March 26, 2018
Welcome to the Alaska Highway, where you’re more likely to see wildlife than people. Local photographer Ryan Dickie shows us his favourite places to photograph…
By Tiffany Lewis August 26, 2016 #php comments_number('0 Comment', '1 Comment', '% Comments'); ?> #php echo wpb_get_post_views(get_the_ID()); ?>
Looking for a great way to connect with British Columbia’s wild? Our coastal waters are a rich marine environment, home to Orcas, humpbacks, grey whales and minkes, as well as dolphins, porpoises, seals, sea lions, otters and more. Whale-watching tour operators know the best places to look, and they make sure interactions are enjoyable and informative, as well as safe for both humans and mammals.
Tours leave from many locations along the coast, including several spots on Vancouver Island, and with the help of our Facebook fans we’ve determined the top five places to start.
When to go: Peak season is May through October
What to expect: Right from Victoria’s scenic Inner Harbour, board a comfortable cruiser complete with washrooms and on-board snacks. Or the more adventurous can don a floatation suit and opt for a rougher ride on a high-speed zodiac to be closer to the water. Vessels generally head to the Gulf Islands, and Washington State’s San Juan islands. An hour northwest, in Sooke, zodiac tours seek out marine life in the Strait of Juan de Fuca.
When to go: Peak season is June through September
What to expect: Tours leave from several locations around the city, including Coal Harbour near Stanley Park, Granville Island, and Steveston Village in the city of Richmond, south of Vancouver. These operators work together, along with companies based in Victoria, to locate whales near the southern Gulf and San Juan islands. Their success rate finding whales, usually Orcas and humpbacks, is typically around 90 per cent.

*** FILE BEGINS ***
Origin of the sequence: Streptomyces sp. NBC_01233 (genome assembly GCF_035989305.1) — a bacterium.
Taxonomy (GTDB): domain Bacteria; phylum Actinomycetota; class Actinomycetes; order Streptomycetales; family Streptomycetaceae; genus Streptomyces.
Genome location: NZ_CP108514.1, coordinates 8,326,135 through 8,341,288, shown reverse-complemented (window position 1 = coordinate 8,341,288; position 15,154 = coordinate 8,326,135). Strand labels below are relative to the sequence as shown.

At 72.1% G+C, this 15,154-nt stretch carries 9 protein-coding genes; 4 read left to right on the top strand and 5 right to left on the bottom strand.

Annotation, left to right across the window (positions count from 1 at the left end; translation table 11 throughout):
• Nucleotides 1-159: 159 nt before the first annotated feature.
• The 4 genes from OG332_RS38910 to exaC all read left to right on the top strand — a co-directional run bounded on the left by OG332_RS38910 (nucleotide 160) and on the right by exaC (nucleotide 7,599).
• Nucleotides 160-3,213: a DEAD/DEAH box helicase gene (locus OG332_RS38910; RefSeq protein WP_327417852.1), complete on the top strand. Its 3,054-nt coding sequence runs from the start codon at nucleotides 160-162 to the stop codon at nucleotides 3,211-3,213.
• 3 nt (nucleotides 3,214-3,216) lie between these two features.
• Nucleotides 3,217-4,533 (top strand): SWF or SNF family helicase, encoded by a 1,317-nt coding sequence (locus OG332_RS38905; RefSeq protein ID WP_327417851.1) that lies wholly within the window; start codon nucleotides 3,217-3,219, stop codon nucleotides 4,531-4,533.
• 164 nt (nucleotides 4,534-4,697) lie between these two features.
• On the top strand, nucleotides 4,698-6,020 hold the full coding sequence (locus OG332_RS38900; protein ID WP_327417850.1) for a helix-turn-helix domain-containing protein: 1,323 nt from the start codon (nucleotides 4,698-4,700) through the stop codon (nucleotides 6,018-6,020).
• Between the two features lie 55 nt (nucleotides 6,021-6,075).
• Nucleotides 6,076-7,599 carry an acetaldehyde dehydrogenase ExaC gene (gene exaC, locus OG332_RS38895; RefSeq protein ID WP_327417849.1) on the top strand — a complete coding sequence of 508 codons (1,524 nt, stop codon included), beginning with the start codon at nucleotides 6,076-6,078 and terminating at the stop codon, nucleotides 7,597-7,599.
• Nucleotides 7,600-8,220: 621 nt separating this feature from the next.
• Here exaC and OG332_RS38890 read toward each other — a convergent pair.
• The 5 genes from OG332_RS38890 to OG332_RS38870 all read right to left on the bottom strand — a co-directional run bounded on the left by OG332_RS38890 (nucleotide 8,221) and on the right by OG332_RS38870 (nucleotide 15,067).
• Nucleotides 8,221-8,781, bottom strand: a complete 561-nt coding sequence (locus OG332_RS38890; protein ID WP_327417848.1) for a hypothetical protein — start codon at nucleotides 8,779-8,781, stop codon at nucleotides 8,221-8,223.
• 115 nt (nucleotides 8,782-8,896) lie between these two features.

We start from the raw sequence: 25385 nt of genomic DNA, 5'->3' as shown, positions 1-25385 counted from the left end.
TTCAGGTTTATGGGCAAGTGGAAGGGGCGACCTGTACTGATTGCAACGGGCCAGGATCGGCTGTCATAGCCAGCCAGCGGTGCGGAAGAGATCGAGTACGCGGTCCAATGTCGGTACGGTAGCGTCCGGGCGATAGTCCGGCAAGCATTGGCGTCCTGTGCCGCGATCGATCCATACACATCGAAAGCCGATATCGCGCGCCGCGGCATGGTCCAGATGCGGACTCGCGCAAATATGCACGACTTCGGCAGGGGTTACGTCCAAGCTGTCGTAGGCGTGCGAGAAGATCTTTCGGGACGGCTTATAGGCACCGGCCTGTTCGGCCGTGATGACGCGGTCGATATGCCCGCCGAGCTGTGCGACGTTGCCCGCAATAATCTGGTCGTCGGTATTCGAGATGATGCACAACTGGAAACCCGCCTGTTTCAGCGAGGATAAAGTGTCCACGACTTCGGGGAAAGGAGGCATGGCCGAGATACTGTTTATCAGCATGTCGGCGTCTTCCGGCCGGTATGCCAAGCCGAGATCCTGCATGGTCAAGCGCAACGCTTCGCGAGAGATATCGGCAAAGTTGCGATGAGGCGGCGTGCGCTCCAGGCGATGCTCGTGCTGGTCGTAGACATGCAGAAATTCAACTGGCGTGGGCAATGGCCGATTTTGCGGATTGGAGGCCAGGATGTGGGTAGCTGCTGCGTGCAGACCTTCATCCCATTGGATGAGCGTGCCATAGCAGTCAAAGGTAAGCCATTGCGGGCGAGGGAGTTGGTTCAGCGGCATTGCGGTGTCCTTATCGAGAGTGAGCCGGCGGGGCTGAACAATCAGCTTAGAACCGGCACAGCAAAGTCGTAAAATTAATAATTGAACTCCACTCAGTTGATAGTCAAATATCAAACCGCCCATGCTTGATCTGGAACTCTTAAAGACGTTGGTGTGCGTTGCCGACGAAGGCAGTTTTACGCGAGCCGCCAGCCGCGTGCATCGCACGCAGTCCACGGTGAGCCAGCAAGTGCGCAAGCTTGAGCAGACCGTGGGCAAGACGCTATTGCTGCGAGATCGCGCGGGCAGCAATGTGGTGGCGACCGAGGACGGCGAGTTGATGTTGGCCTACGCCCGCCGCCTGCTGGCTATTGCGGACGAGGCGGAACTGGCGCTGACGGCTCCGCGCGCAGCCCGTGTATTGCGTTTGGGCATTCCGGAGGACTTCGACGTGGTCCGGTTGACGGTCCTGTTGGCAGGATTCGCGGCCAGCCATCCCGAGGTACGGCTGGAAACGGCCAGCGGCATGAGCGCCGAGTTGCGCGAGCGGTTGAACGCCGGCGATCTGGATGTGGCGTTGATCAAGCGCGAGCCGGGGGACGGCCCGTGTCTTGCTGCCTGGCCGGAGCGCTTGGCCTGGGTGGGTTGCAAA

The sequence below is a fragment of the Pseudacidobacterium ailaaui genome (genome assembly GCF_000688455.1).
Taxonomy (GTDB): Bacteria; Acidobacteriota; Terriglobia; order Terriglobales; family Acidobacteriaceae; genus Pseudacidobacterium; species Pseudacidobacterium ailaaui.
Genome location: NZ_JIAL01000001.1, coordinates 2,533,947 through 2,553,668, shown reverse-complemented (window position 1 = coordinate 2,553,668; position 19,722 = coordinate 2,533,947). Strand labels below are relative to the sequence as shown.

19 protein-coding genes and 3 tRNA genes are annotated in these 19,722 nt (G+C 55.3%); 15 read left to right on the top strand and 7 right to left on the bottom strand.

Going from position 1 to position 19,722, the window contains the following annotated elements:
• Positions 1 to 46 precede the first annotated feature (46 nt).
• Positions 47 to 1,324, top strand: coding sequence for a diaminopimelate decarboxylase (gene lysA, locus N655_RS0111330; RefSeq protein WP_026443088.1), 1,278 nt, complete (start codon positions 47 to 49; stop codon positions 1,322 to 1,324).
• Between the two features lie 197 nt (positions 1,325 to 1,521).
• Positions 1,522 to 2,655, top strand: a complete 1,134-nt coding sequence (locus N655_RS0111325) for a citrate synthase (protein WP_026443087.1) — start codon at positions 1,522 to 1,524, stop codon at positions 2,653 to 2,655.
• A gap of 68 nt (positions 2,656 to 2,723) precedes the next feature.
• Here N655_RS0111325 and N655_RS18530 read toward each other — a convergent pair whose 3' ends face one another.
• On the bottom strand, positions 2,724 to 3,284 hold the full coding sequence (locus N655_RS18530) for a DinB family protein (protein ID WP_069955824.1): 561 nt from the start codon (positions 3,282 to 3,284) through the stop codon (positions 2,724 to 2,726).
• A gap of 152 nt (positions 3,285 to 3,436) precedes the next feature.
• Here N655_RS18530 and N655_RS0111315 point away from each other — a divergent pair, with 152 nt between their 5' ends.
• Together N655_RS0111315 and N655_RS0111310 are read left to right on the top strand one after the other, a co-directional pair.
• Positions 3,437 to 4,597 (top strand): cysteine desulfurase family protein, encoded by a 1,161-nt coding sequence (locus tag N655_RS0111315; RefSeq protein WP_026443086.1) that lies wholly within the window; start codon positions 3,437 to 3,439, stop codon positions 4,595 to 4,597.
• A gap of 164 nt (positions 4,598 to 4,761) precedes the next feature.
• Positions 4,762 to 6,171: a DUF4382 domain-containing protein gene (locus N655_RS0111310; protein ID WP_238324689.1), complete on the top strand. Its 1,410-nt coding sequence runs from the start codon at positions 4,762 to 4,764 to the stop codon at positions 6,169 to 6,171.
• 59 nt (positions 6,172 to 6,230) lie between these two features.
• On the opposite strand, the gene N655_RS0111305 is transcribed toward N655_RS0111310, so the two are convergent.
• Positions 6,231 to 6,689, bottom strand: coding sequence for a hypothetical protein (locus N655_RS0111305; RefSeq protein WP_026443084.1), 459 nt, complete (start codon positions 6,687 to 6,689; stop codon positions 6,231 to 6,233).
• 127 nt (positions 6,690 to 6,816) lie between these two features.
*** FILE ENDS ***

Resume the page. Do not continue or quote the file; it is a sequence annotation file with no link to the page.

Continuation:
When to go: March through October
What to expect: Explore the pristine waters of Clayoquot Sound from Tofino, or Barkley Sound from Ucluelet. This stunning coastline is home to thick rainforest and soft, sandy beaches that stretch for miles. The most commonly spotted whale in this area is the grey whale, but occasional humpbacks and Orcas make an appearance, too. The area is also popular for bear watching. Vehicle access to Tofino/Ucluelet from Vancouver includes a crossing with BC Ferries, or arrive more quickly on a seaplane.
When to go: Mid-June through October
What to expect: Located along Vancouver Island’s northwest coast, Telegraph Cove is one of the best places in the world to see Orcas. The protected waters of Johnstone Strait and the Broughton Archipelago are home to around 200 whales each summer. Most of these are Orcas, but humpback whales can also be seen here. One of the most memorable ways to encounter these gentle giants is on a kayaking tour. While you’re in the area, visit Telegraph Cove’s Whale Interpretive Centre to see its impressive collection of marine mammal skeletons.
When to go: Peak season is mid-July through October
What to expect: This remote section of BC’s north coast is home to some spectacular wildlife. Giant kelp beds attract feeding grey whales, migrating salmon attract Orcas, and humpbacks are frequently seen on the surface as they dive and feed. Another popular tour out of Prince Rupert is to the Khutzeymateen Grizzly Bear Sanctuary north of the city. Access Prince Rupert via BC Ferries from Port Hardy on the north coast of Vancouver Island, or fly in. The drive from Vancouver is a long 16+ hours.
Did you know that British Columbia, Canada, has the longest lift-serviced vertical in North America? Or that you can go cat-skiing for $10? Or that…
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